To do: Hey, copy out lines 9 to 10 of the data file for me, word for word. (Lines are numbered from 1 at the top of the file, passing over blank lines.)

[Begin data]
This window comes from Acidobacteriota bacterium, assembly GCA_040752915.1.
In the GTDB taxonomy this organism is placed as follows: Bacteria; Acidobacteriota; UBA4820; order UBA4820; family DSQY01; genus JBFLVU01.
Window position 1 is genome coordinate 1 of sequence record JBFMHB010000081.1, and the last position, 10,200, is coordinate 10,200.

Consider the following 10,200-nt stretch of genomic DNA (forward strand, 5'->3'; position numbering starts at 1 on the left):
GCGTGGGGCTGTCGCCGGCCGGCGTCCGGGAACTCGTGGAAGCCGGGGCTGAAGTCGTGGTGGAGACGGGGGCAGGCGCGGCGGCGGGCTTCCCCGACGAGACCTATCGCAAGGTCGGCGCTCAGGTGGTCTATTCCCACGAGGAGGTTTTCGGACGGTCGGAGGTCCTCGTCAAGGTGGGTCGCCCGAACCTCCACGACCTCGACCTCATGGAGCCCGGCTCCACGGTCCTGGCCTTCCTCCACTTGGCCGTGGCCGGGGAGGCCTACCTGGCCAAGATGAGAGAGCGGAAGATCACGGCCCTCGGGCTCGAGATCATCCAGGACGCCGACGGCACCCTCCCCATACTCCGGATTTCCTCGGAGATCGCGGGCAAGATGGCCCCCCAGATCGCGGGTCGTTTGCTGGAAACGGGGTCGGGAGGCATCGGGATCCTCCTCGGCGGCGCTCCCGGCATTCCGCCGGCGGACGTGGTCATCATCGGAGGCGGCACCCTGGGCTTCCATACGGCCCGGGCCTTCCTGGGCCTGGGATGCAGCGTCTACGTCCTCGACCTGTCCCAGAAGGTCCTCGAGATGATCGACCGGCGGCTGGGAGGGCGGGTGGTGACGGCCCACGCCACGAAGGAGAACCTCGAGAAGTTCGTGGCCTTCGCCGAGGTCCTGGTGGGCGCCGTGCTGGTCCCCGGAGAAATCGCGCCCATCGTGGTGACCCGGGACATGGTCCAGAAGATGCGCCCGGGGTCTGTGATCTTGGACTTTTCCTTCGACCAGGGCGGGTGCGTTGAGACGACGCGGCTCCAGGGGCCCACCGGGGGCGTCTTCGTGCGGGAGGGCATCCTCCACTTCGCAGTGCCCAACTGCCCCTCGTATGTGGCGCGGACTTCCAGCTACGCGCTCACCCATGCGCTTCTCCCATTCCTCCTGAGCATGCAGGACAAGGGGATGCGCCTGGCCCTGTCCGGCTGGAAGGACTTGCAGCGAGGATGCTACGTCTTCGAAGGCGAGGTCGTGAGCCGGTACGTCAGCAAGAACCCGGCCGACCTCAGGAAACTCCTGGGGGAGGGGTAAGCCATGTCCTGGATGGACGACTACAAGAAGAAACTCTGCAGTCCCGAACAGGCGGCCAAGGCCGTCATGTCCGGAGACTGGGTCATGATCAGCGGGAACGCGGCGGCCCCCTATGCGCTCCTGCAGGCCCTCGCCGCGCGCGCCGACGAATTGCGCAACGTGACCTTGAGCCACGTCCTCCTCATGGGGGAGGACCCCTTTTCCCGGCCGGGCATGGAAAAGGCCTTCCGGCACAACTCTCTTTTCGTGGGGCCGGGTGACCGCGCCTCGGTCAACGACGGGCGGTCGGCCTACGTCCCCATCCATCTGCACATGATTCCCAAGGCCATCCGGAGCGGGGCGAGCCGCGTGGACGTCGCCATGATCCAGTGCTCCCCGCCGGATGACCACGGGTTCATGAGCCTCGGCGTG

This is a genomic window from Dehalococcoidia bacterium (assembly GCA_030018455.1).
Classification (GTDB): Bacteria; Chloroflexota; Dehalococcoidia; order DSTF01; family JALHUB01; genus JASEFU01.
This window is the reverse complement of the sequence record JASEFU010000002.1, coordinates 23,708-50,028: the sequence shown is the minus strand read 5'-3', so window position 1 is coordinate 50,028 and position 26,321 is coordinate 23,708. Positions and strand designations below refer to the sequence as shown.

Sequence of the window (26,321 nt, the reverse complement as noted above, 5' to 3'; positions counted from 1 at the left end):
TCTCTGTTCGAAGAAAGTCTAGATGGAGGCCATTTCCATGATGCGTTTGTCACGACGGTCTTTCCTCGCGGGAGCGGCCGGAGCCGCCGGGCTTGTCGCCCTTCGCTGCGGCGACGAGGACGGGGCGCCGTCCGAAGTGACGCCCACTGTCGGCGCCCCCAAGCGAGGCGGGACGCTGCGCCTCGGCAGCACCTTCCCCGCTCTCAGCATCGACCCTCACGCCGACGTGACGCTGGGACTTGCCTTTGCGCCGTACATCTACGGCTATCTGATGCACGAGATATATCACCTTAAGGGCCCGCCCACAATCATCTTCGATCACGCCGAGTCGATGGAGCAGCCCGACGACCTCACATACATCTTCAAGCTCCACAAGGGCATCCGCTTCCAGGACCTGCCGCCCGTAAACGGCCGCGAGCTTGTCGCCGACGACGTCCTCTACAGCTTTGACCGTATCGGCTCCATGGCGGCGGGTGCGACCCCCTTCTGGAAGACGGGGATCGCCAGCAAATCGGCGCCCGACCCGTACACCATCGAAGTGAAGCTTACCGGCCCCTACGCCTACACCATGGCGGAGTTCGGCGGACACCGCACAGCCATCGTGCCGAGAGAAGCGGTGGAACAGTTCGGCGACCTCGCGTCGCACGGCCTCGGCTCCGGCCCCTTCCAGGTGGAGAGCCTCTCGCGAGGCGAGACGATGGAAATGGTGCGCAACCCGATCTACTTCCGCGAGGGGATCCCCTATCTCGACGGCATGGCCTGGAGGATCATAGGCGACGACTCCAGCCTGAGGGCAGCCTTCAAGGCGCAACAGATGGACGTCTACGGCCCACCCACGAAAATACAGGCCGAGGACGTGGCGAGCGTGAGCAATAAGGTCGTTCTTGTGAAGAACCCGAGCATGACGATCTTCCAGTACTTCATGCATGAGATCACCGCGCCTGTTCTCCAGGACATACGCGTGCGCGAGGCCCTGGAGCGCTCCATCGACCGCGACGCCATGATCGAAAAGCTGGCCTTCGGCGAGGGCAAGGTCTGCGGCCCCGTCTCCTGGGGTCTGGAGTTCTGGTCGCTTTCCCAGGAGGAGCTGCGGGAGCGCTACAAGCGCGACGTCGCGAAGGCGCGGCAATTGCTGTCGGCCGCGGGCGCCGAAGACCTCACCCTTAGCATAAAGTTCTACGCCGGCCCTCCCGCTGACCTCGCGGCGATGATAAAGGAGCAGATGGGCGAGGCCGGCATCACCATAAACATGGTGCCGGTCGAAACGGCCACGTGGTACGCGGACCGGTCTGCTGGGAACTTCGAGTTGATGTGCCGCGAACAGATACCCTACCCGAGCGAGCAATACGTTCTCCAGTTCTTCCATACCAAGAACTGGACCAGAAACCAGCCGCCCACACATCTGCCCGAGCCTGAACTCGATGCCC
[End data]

Sequence of the window (26,321 nt, the reverse complement as noted above, 5' to 3'; positions counted from 1 at the left end):
TCTCTGTTCGAAGAAAGTCTAGATGGAGGCCATTTCCATGATGCGTTTGTCACGACGGTCTTTCCTCGCGGGAGCGGCCGGAGCCGCCGGGCTTGTCGCCCTTCGCTGCGGCGACGAGGACGGGGCGCCGTCCGAAGTGACGCCCACTGTCGGCGCCCCCAAGCGAGGCGGGACGCTGCGCCTCGGCAGCACCTTCCCCGCTCTCAGCATCGACCCTCACGCCGACGTGACGCTGGGACTTGCCTTTGCGCCGTACATCTACGGCTATCTGATGCACGAGATATATCACCTTAAGGGCCCGCCCACAATCATCTTCGATCACGCCGAGTCGATGGAGCAGCCCGACGACCTCACATACATCTTCAAGCTCCACAAGGGCATCCGCTTCCAGGACCTGCCGCCCGTAAACGGCCGCGAGCTTGTCGCCGACGACGTCCTCTACAGCTTTGACCGTATCGGCTCCATGGCGGCGGGTGCGACCCCCTTCTGGAAGACGGGGATCGCCAGCAAATCGGCGCCCGACCCGTACACCATCGAAGTGAAGCTTACCGGCCCCTACGCCTACACCATGGCGGAGTTCGGCGGACACCGCACAGCCATCGTGCCGAGAGAAGCGGTGGAACAGTTCGGCGACCTCGCGTCGCACGGCCTCGGCTCCGGCCCCTTCCAGGTGGAGAGCCTCTCGCGAGGCGAGACGATGGAAATGGTGCGCAACCCGATCTACTTCCGCGAGGGGATCCCCTATCTCGACGGCATGGCCTGGAGGATCATAGGCGACGACTCCAGCCTGAGGGCAGCCTTCAAGGCGCAACAGATGGACGTCTACGGCCCACCCACGAAAATACAGGCCGAGGACGTGGCGAGCGTGAGCAATAAGGTCGTTCTTGTGAAGAACCCGAGCATGACGATCTTCCAGTACTTCATGCATGAGATCACCGCGCCTGTTCTCCAGGACATACGCGTGCGCGAGGCCCTGGAGCGCTCCATCGACCGCGACGCCATGATCGAAAAGCTGGCCTTCGGCGAGGGCAAGGTCTGCGGCCCCGTCTCCTGGGGTCTGGAGTTCTGGTCGCTTTCCCAGGAGGAGCTGCGGGAGCGCTACAAGCGCGACGTCGCGAAGGCGCGGCAATTGCTGTCGGCCGCGGGCGCCGAAGACCTCACCCTTAGCATAAAGTTCTACGCCGGCCCTCCCGCTGACCTCGCGGCGATGATAAAGGAGCAGATGGGCGAGGCCGGCATCACCATAAACATGGTGCCGGTCGAAACGGCCACGTGGTACGCGGACCGGTCTGCTGGGAACTTCGAGTTGATGTGCCGCGAACAGATACCCTACCCGAGCGAGCAATACGTTCTCCAGTTCTTCCATACCAAGAACTGGACCAGAAACCAGCCGCCCACACATCTGCCCGAGCCTGAACTCGATGCCC